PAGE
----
Gold ends losing streak as Chinese and Americans stock up

The price of contract gold increased Tuesday, ending a three-session drop that at one point saw the metal trading at four-month lows.

February gold settled at $1,662 an ounce in New York, up just short of $16, or 1% on the day and held onto the day's gains in after hours trading.

Buying was set off by signs of strong physical demand particularly from China ahead of the Lunar New Year holiday.

Bloomberg reports exports from Hong Kong to the Chinese mainland almost doubled in November from the previous month according to government data released Tuesday.

The price of gold on the Shanghai Gold Exchange surged to $10 above the spot price indicating strong demand – usually Shanghai gold only attracts a premium in the single digits.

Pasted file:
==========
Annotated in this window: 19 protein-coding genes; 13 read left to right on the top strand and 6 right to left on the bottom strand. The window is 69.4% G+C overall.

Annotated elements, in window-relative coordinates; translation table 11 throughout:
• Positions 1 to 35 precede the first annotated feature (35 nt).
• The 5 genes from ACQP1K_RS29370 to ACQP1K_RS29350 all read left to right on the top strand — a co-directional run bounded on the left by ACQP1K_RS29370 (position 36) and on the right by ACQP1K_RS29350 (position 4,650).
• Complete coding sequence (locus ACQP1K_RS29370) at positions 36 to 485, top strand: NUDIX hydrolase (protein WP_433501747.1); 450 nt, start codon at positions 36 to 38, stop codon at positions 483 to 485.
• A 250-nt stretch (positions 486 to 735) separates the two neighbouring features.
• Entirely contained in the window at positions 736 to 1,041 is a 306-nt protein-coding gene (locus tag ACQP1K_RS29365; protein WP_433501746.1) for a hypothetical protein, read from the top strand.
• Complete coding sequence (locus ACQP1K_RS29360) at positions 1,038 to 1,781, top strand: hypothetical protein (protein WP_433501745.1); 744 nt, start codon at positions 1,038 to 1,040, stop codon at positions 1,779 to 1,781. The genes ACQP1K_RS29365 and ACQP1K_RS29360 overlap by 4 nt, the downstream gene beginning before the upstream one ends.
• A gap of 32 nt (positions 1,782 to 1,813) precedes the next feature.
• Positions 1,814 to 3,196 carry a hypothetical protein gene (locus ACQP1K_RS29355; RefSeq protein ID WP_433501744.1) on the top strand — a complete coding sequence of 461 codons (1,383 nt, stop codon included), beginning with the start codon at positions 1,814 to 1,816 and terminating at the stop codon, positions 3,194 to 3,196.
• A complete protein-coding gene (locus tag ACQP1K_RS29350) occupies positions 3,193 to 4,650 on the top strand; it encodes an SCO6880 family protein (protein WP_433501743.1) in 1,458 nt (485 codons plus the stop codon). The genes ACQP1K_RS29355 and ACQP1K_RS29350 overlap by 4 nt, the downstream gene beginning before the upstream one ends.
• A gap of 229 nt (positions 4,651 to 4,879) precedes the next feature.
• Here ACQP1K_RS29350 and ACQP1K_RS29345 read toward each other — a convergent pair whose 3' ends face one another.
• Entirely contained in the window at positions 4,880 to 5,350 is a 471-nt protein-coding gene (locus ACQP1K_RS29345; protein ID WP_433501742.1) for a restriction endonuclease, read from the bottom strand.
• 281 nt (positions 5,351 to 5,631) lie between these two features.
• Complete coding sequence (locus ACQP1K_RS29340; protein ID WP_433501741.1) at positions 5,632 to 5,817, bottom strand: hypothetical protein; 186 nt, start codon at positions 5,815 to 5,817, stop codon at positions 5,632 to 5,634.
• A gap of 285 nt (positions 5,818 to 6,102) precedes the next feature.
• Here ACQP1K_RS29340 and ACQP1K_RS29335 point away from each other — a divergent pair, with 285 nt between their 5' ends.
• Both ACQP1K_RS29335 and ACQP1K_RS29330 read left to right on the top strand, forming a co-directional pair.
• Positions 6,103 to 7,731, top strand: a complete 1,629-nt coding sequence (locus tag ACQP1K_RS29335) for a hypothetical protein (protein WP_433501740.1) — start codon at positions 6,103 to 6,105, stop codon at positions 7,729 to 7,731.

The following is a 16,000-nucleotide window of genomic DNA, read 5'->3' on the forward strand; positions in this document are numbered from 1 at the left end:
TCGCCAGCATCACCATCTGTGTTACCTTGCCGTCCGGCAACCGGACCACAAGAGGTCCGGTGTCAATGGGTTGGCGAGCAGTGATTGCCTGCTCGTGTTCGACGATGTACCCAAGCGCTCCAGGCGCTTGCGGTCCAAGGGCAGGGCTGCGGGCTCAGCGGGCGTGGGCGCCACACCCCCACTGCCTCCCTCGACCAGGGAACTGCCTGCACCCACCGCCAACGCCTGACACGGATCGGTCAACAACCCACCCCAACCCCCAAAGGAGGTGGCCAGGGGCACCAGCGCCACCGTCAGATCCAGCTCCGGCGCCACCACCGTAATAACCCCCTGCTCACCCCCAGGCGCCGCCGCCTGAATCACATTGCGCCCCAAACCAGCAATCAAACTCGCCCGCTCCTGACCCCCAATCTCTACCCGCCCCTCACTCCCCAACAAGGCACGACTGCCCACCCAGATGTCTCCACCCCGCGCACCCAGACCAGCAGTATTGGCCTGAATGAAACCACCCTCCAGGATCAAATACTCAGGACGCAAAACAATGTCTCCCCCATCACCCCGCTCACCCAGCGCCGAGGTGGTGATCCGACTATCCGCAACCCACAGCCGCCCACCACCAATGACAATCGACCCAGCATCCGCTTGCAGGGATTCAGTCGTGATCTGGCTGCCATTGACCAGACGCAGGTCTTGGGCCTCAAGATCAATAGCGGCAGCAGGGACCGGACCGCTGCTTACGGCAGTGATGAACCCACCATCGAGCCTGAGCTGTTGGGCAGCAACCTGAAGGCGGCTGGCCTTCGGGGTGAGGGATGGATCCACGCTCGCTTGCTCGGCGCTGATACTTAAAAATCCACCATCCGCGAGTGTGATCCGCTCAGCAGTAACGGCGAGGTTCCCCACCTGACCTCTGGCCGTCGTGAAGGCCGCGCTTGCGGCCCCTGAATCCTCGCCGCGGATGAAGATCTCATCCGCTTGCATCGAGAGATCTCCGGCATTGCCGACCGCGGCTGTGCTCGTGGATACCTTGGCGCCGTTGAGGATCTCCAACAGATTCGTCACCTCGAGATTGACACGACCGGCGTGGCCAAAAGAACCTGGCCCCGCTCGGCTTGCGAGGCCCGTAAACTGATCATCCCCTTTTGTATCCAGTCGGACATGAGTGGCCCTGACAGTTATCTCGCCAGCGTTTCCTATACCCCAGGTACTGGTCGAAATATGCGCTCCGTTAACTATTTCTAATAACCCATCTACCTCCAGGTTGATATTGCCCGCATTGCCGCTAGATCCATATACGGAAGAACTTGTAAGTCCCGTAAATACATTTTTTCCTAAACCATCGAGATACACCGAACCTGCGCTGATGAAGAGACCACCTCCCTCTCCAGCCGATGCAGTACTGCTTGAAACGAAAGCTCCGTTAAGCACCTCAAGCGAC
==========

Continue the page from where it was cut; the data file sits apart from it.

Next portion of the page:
"Physical demand is very strong," a Beijing-based trader told Reuters: "It's a combination of the attraction of lower prices as well as pre-holiday demand."

It wasn't just Chinese stocking up on precious metals.

According to figures from the US Mint website sales of American Eagle gold coins this month already add up to 73,000 ounces.

That compares to 76,000 ounces for the whole of December and the more than 136,000 ounces sold during November, which was a 14-year high.

Image of beach volleyball game between China and the US in June 2010 by Makushin Alexey /